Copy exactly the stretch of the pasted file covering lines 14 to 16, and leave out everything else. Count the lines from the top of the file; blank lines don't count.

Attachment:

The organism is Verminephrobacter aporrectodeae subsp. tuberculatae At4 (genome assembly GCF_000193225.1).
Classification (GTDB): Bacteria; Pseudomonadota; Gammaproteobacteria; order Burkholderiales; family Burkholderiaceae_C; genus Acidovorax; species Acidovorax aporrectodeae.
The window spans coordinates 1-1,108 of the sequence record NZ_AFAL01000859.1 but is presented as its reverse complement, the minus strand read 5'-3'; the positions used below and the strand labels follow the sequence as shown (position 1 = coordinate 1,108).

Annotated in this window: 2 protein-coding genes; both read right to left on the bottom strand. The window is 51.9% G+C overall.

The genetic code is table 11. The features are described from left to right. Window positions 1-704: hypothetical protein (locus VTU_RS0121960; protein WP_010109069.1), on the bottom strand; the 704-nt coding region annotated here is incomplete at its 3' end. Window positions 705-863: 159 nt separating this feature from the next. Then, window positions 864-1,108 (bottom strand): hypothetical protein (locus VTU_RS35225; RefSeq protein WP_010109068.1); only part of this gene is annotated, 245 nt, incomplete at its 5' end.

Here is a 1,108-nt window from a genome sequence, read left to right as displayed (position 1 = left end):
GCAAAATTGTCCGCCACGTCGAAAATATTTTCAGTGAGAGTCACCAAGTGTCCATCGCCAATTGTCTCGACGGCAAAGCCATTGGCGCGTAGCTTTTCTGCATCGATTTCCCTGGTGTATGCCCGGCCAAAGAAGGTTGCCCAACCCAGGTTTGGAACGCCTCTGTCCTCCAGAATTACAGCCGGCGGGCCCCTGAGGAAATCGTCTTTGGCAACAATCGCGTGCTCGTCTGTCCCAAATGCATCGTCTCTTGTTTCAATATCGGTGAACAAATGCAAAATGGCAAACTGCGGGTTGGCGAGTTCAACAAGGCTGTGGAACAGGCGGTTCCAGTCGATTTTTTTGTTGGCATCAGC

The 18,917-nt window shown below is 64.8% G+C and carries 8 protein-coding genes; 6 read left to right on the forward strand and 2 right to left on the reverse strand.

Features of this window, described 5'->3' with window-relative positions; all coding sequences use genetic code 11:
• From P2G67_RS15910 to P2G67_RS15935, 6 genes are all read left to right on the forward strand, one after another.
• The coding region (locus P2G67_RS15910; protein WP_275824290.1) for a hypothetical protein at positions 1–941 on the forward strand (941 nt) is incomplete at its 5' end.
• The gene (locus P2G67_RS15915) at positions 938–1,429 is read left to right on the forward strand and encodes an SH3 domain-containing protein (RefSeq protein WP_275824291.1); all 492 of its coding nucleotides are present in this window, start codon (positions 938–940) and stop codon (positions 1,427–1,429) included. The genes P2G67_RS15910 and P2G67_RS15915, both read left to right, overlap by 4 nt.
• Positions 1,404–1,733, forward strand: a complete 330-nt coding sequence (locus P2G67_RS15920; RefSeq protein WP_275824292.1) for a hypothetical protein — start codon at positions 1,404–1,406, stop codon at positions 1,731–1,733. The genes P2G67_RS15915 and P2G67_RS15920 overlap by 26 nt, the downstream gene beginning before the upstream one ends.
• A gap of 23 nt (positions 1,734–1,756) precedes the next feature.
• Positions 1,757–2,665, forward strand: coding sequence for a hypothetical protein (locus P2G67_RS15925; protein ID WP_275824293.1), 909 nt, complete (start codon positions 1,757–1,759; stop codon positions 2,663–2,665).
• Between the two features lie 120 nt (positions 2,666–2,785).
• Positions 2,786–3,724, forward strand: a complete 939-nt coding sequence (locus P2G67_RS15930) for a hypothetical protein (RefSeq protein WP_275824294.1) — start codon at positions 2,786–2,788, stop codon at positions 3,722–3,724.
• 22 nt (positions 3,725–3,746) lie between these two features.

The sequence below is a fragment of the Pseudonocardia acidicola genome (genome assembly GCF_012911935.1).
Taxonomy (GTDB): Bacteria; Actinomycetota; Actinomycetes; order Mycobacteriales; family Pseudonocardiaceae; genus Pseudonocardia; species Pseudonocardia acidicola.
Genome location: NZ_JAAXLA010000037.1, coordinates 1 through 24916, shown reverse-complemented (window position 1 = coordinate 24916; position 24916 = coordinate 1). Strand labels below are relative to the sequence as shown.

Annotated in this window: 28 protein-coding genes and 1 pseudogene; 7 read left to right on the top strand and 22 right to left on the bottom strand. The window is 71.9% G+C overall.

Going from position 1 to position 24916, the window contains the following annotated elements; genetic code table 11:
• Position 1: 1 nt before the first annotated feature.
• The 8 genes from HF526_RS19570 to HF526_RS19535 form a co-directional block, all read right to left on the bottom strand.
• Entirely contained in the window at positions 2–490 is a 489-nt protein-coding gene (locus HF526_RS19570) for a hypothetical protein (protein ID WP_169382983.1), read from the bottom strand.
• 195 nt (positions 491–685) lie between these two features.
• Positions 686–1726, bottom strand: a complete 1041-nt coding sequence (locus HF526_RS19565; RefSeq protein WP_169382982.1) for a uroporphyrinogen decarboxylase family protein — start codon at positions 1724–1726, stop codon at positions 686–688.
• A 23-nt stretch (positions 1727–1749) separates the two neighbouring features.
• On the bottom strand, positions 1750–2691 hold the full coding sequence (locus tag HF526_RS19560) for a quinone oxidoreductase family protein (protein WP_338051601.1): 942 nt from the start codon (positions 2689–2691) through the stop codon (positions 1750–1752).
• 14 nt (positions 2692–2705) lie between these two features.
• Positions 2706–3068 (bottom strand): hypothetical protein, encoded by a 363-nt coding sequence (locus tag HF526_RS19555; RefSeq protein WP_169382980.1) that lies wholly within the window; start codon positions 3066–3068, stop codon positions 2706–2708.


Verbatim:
• A gap of 23 nt (positions 1,734–1,756) precedes the next feature.
• Positions 1,757–2,665, forward strand: coding sequence for a hypothetical protein (locus P2G67_RS15925; protein ID WP_275824293.1), 909 nt, complete (start codon positions 1,757–1,759; stop codon positions 2,663–2,665).
• Between the two features lie 120 nt (positions 2,666–2,785).